Quick review for a quick read. I think reading this installment kind of proves the point that in serial novels, a weakness is that some parts may be stronger standing by themselves than others, and some middle points of the released serial can come across as weak considering their beginning and end points.

For “Savage Kiss”, the second narrative in Opal Carew’s His to Claim serial novel, the weaknesses really stood out in comparison. I don’t know if some of these may be fixed in the final version of the book, but I’ll point out some things that I saw/took issue with in my galley copy. The first thing is that there was a lot of repetition of turns of phrases. Far too many mentions of the word “masculine” as a descriptor. “Masculine” is a very weak descriptor. If you say someone has “masculine” hands and you’re describing a male, its redundant. It is not a sexy descriptor, which I’ve no doubt that’s what the author was going for, but it didn’t work. I think I caught four or five mentions of the word masculine in the early stages here and it took me out of the story. There were other phrases that proved repetitious even in the short length of this read that I think could’ve been culled or reduced down.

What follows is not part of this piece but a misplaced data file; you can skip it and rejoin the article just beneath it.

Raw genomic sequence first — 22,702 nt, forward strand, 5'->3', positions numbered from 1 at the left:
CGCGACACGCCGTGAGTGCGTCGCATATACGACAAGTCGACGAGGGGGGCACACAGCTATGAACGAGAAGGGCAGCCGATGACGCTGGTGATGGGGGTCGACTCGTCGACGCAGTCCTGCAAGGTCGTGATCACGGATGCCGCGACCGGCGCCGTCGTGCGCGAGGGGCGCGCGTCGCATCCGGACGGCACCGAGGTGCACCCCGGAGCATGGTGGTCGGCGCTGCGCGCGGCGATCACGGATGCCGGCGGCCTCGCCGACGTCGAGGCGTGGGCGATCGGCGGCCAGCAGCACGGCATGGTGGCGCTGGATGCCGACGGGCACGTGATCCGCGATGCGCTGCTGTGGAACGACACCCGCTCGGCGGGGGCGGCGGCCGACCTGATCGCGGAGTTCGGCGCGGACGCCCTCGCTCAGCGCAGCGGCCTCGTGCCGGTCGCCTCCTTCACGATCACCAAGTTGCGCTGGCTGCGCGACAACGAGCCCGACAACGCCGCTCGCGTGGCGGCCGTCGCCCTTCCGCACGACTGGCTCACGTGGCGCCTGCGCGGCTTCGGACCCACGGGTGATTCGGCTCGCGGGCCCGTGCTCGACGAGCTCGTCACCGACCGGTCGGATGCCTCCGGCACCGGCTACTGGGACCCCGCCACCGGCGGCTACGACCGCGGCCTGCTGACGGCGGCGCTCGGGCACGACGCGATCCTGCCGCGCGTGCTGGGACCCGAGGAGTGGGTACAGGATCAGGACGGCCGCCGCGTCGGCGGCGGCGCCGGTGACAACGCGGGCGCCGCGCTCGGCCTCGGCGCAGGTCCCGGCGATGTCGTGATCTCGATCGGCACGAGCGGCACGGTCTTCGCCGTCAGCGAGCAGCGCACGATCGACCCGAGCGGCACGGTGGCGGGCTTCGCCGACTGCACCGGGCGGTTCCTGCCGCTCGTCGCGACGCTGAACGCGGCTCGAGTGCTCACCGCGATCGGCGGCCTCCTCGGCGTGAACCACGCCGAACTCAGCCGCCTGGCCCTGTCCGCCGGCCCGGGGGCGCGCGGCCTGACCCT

But even with that, this narrative – while definitely jumping into the steamy interludes between Melanie and Rafe, had its share of weaknesses. I get that Rafe has something of a dual identity – he’s kind of like Jem from Jem and the Holograms. And some of you are probably looking at me now as if I have two heads, but hear me out: he has a dual identity and it’s kind of over the top. By one means, he’s a wealthy businessman, by another – he’s a rockstar called Storm. I’m having a little trouble with not thinking this narrative is pure wish fulfillment. Wish fulfillment in itself wouldn’t be a problem if I could suspend disbelief enough to follow it, but it’s kind of glaringly obvious and pandering to the characters, and that doesn’t make me feel for the characters here much since it’s that obvious. I found myself rolling my eyes and saying “Okay, whatever, what happens next?” because I’m waiting for something to emotionally pull me in more, to make me feel for these characters rather than just the purported sexy times – it comes too easy. When you’ve got everyone around the heroine saying “Oh man, Rafe is so hot” and then the heroine reiterating the same thought, then it’s just overselling the point.

I don’t know, I thought this installment would be better and I was more forgiving of certain parallels in the first installation than I was in this one because of the chosen setup. I’m hoping the next part is stronger, because I just didn’t connect here. And the ending is really typical and while a cliffhanger, I couldn’t really feel anything for it.

Overall score: 2/5 stars

Note: I received this as an ARC from NetGalley, from the publisher St. Martin’s Press.

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